African countries open for blockchain acceptance

04/09/2018

| 04-09-2018 | Carlo de Meijer | treasuryXL

Even though Africa did not get a lot of attention in the press when talking about blockchain and its acceptance on this continent for long, that is fundamentally changing. Did you know that last year African countries had the highest number of online searches for “blockchain” and “bitcoin” last year. This especially goes for Ghana and South Africa. And did you now that a growing number of blockchain events and conferences have been organised throughout the continent.

There are various developments on the African continent that indicate the growing interest for blockchain. We are seeing some impressive inroads on the use of blockchain in various African countries. In those countries local tech startups have taken up blockchain technology to counter many of the economic and political issues that exist within the continent today.

In this blog I will be diving somewhat deeper into why it may be important for Africa to use blockchain, what are the main use cases and what blockchain initiatives, experiments and projects have been launched both by governments, financial institutions and companies.

Why blockchain in Africa?

To date, blockchain adoption has been sporadic across Africa, but that is changing. Studies have found out that blockchain technology could solve a number of fundamental political and societal challenges facing Africa.

One of the main pulls of blockchain technology in Africa is that it is decentralized, and transparent, leading to many possible use cases based on combating corrupt political and voting systems. In South Africa (but also in other African countries), where corruption is undermining the image of Africa’s most advanced economy, blockchain could play an important role. By implementing blockchain’s “tamper-proof” record of transactions in both the public and private sectors, one could combat fraud and corruption across the whole region.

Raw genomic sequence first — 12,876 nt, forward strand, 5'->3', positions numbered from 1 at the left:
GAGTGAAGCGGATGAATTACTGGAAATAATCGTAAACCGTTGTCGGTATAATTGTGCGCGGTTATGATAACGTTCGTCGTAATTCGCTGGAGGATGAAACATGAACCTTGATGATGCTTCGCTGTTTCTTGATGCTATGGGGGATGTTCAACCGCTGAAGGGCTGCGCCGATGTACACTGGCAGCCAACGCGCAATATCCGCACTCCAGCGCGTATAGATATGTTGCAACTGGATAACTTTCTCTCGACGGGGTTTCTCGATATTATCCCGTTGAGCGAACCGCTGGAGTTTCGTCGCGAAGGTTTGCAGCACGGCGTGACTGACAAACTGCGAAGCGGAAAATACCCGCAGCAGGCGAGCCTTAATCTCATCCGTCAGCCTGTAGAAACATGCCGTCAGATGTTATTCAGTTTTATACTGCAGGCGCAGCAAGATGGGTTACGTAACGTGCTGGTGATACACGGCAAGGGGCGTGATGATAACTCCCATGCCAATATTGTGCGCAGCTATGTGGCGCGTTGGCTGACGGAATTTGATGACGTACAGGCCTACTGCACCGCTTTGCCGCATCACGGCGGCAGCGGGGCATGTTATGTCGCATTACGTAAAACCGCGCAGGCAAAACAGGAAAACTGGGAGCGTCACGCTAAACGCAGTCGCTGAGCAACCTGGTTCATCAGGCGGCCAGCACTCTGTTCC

Blockchain technology through social media based models could also contribute to a more open and inclusive economy. This opportunity is particularly relevant for Africa, where a large portion of the population is excluded from the formal economy, because they can’t open a bank account, don’t have a birth certificate, passport, driver’s license, etc. Blockchain may help to overcome many of these challenges.

Foreign aid and charity donation do not (yet) reach its full potential. Less than 40% of charity money reaches the intended beneficiary in Africa. But also the use and distribution of medicines and food by the many NGOs is far from optimal. Using blockchain could make these streams much more transparent.

And there are many other economic and financial areas including agriculture, where African countries are behind Western countries, in which blockchain can help Africa accelerate into the future.

Read the full article of our expert Carlo de Meijer on LinkedIn

Carlo de Meijer – Economist and researcher

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